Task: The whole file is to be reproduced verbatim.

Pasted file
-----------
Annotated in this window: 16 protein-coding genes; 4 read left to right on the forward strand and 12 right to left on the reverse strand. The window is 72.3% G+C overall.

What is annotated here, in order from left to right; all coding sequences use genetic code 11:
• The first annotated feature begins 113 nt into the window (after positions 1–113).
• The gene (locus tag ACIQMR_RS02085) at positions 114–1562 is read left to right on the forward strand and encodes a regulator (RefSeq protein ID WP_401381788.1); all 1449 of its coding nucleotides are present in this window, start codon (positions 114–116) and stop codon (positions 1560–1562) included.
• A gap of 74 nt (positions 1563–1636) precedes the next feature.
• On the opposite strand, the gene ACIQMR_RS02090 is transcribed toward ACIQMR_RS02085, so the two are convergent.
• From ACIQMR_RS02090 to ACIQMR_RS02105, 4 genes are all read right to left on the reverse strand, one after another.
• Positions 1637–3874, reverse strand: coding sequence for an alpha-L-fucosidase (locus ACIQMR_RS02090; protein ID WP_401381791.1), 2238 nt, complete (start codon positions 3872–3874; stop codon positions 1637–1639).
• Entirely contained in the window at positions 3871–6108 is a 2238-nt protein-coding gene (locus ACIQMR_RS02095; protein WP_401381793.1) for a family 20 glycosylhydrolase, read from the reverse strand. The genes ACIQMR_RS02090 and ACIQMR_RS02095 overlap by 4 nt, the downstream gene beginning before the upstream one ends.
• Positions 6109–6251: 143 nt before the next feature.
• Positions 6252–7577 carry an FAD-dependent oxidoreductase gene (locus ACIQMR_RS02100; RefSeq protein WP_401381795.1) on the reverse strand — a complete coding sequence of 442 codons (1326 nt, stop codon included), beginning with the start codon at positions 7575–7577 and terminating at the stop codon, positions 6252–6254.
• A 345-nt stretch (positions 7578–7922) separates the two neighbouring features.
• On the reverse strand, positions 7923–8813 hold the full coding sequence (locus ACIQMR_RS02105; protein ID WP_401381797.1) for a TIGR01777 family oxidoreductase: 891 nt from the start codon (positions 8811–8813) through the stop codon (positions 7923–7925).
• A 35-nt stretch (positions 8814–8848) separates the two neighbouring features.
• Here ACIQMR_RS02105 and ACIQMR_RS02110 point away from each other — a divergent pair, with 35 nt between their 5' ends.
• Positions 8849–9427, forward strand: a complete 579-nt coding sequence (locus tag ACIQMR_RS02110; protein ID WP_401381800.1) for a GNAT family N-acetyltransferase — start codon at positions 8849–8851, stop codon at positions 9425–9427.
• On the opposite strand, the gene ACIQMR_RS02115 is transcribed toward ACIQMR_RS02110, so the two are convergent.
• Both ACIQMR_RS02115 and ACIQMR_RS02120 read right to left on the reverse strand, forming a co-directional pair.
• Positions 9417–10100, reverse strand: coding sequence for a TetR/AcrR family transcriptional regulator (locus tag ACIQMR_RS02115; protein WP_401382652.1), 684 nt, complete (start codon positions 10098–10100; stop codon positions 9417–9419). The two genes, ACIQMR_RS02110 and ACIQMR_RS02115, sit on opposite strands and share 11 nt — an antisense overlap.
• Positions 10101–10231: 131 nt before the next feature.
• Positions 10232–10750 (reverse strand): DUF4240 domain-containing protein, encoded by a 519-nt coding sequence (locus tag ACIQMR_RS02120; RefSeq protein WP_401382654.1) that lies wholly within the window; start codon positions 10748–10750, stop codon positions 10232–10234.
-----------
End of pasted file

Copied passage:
Annotated in this window: 16 protein-coding genes; 4 read left to right on the forward strand and 12 right to left on the reverse strand. The window is 72.3% G+C overall.

What is annotated here, in order from left to right; all coding sequences use genetic code 11:
• The first annotated feature begins 113 nt into the window (after positions 1–113).
• The gene (locus tag ACIQMR_RS02085) at positions 114–1562 is read left to right on the forward strand and encodes a regulator (RefSeq protein ID WP_401381788.1); all 1449 of its coding nucleotides are present in this window, start codon (positions 114–116) and stop codon (positions 1560–1562) included.
• A gap of 74 nt (positions 1563–1636) precedes the next feature.
• On the opposite strand, the gene ACIQMR_RS02090 is transcribed toward ACIQMR_RS02085, so the two are convergent.
• From ACIQMR_RS02090 to ACIQMR_RS02105, 4 genes are all read right to left on the reverse strand, one after another.
• Positions 1637–3874, reverse strand: coding sequence for an alpha-L-fucosidase (locus ACIQMR_RS02090; protein ID WP_401381791.1), 2238 nt, complete (start codon positions 3872–3874; stop codon positions 1637–1639).
• Entirely contained in the window at positions 3871–6108 is a 2238-nt protein-coding gene (locus ACIQMR_RS02095; protein WP_401381793.1) for a family 20 glycosylhydrolase, read from the reverse strand. The genes ACIQMR_RS02090 and ACIQMR_RS02095 overlap by 4 nt, the downstream gene beginning before the upstream one ends.
• Positions 6109–6251: 143 nt before the next feature.
• Positions 6252–7577 carry an FAD-dependent oxidoreductase gene (locus ACIQMR_RS02100; RefSeq protein WP_401381795.1) on the reverse strand — a complete coding sequence of 442 codons (1326 nt, stop codon included), beginning with the start codon at positions 7575–7577 and terminating at the stop codon, positions 6252–6254.
• A 345-nt stretch (positions 7578–7922) separates the two neighbouring features.
• On the reverse strand, positions 7923–8813 hold the full coding sequence (locus ACIQMR_RS02105; protein ID WP_401381797.1) for a TIGR01777 family oxidoreductase: 891 nt from the start codon (positions 8811–8813) through the stop codon (positions 7923–7925).
• A 35-nt stretch (positions 8814–8848) separates the two neighbouring features.
• Here ACIQMR_RS02105 and ACIQMR_RS02110 point away from each other — a divergent pair, with 35 nt between their 5' ends.
• Positions 8849–9427, forward strand: a complete 579-nt coding sequence (locus tag ACIQMR_RS02110; protein ID WP_401381800.1) for a GNAT family N-acetyltransferase — start codon at positions 8849–8851, stop codon at positions 9425–9427.
• On the opposite strand, the gene ACIQMR_RS02115 is transcribed toward ACIQMR_RS02110, so the two are convergent.
• Both ACIQMR_RS02115 and ACIQMR_RS02120 read right to left on the reverse strand, forming a co-directional pair.
• Positions 9417–10100, reverse strand: coding sequence for a TetR/AcrR family transcriptional regulator (locus tag ACIQMR_RS02115; protein WP_401382652.1), 684 nt, complete (start codon positions 10098–10100; stop codon positions 9417–9419). The two genes, ACIQMR_RS02110 and ACIQMR_RS02115, sit on opposite strands and share 11 nt — an antisense overlap.
• Positions 10101–10231: 131 nt before the next feature.
• Positions 10232–10750 (reverse strand): DUF4240 domain-containing protein, encoded by a 519-nt coding sequence (locus tag ACIQMR_RS02120; RefSeq protein WP_401382654.1) that lies wholly within the window; start codon positions 10748–10750, stop codon positions 10232–10234.